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Subject: Georgia HOA State Code Violation
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BethM8
(Georgia)

Posts:1


01/14/2020 1:46 PM  
Hello Members, he declarant on our community protective covenants has changed 5 items since made by the original builder who went bankrupt in 2008. The current Declarant sold some of the lots to a builder (Venture Homes) who has built 11 townhomes so date. The original incorporated HOA was administratively disssolved 12/31/2015 by the state. On September 28, 2018 the Declarant filed amendments to change the name of the Association and remove all the old by-laws and replace with new ones. The new incorporated HOA was not formed/registered with the state until 10/2/2018, which violates GA Code 44-3-227 because incorporation must be done prior to conduct business. In addition, the NEW corporation filed with the state lists employees of the latest builder as the CEO, CFO, and Secretary. Venture Homes AS the "current HOA" is trying to collect dues from the original owners that reside in the community. These homeowners are being railroaded.

Besides being in violation of the state code, isn't the current declarant responsible for establishing the HOA, not the current builder? Wouldn't the builder need to be majority owner and declarant in order to establish a new HOA and attempt to collect dues?

We have no board members, no meetings and apparently no rights. Any advice on this issue would be greatly appreciated.
GeorgeS21
(Florida)

Posts:1877


01/14/2020 1:55 PM  
Collect lots of money from your neighbors and hire an HOA attorney to sort it all out.

Sniping at the big boy builders and declarant sounds too hard.
TimB4
(Virginia)

Posts:16627


01/14/2020 3:40 PM  
Beth,

What is not known is if the Declarant also sold/transferred their rights (or some of their rights) to the new builder.

What is not known is if the Declarant agrees with these changes and (most likely) has the voting power to make them happen.


If desired, you can try informing the Corporation Commission to see if anything happens. In reality, the most that might happen is the current corporation incurs a monetary penalty. Since the current corporation is the HOA, the members of the HOA will likely pay any monetary penalty.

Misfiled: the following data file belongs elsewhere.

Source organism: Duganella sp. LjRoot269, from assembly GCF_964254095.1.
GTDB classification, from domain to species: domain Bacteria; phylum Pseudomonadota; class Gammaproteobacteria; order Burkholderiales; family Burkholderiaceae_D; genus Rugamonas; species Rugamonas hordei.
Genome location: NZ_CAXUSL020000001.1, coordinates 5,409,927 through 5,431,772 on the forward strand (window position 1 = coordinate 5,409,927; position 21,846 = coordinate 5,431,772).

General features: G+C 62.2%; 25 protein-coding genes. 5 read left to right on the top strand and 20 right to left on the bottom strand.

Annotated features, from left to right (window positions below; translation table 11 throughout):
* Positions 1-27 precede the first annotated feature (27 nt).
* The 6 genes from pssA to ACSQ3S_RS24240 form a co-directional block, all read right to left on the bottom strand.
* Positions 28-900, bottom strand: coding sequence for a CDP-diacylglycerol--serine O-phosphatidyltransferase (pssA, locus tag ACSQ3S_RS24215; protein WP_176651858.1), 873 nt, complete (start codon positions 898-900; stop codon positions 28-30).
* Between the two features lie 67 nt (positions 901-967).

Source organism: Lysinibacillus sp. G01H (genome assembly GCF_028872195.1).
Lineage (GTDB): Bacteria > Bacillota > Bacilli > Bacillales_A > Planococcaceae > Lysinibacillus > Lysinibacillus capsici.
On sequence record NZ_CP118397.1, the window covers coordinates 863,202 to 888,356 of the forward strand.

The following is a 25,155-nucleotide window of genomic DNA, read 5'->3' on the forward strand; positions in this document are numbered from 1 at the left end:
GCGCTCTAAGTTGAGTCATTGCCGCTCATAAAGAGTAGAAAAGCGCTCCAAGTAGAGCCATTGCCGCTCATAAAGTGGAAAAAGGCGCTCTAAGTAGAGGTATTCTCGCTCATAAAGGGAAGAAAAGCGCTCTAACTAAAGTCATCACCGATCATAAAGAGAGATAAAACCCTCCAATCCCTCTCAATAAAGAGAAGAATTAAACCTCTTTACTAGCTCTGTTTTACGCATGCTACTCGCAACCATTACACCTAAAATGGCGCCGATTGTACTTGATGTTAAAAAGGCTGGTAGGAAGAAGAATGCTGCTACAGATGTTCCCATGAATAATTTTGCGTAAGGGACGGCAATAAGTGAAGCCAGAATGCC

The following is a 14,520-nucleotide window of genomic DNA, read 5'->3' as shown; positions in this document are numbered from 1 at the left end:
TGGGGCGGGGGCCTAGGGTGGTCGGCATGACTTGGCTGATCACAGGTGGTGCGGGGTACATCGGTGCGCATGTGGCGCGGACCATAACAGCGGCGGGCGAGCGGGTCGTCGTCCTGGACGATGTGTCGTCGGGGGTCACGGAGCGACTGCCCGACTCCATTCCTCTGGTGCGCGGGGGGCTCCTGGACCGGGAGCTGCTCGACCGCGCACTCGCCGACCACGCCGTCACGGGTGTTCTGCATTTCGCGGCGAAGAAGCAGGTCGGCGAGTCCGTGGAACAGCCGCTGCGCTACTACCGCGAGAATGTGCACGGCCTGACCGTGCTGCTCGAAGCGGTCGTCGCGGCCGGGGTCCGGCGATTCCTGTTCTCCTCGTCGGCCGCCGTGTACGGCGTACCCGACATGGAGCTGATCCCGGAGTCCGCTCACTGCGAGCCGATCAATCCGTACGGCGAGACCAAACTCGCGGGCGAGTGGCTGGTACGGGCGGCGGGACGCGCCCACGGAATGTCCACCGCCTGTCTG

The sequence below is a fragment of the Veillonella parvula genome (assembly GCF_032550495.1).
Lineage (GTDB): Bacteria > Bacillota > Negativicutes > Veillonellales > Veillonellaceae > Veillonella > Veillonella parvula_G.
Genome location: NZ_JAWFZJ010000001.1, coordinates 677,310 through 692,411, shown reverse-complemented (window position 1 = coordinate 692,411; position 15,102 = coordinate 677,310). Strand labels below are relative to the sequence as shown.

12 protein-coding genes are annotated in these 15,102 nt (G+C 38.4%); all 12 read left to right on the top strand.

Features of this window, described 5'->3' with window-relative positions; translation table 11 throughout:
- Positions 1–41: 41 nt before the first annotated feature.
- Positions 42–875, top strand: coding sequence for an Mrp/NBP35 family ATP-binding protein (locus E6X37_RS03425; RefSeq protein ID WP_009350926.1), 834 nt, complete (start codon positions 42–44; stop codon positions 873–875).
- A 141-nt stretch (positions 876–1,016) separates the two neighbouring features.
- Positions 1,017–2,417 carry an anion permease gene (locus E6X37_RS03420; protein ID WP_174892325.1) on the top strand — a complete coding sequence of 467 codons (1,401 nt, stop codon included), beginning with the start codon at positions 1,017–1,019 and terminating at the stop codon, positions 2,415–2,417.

One thing to keep in mind is that corporate laws and your governing documents are civil (vs. criminal). The State will enforce the criminal violations. It's typical that the parties involved must resolve any civil violations either through compromise or the courts.


I know it's not what you wanted to hear.

Hope it helps.

Tim
CathyA3
(Ohio)

Posts:667


01/15/2020 6:08 AM  
Posted By BethM8 on 01/14/2020 1:46 PM
... The original incorporated HOA was administratively disssolved 12/31/2015 by the state. On September 28, 2018 the Declarant filed amendments to change the name of the Association and remove all the old by-laws and replace with new ones. ...




The first thing I'd ask is whether the corporation was dissolved, or the HOA. It's possible for the HOA to lose its corporate status but remain intact as an HOA. This means that the covenants and restrictions attached to owners' deeds remain in place, but individual owners are jointly, *personally* liable for any common areas owned by the HOA. This means is anyone were injured on the common areas and sued the association, the lawyers would come after the individual homeowners. As you can see, this is bad.

Since you said the Declarant simply amended the name and changed the bylaws, this suggests to me that the original HOA is in fact still intact.

I'm not a lawyer, but I'd say the original members of the HOA would have had to vote to dissolve the HOA. It's possible/likely that the Declarant is still a majority owner and basically can do whatever he wants, but this is the second thing I'd want to know about.

I second George's recommendation: an attorney, stat. You should find one that is well versed in HOA and real estate law, since these are specialized areas. Once I had a lawyer on board and had his blessing, I'd be inclined to notify the new "regime" that any moneys that they claim I owe are being put into escrow pending resolution of legal issues. This could have consequences, but I don't like the idea of handing over money that I may not actually owe.
JohnC46
(South Carolina)

Posts:9053


01/15/2020 2:22 PM  
Beth

While under Declarant control, bend over and grab your ankles.
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Forums > Homeowner Association > HOA Discussions > Georgia HOA State Code Violation



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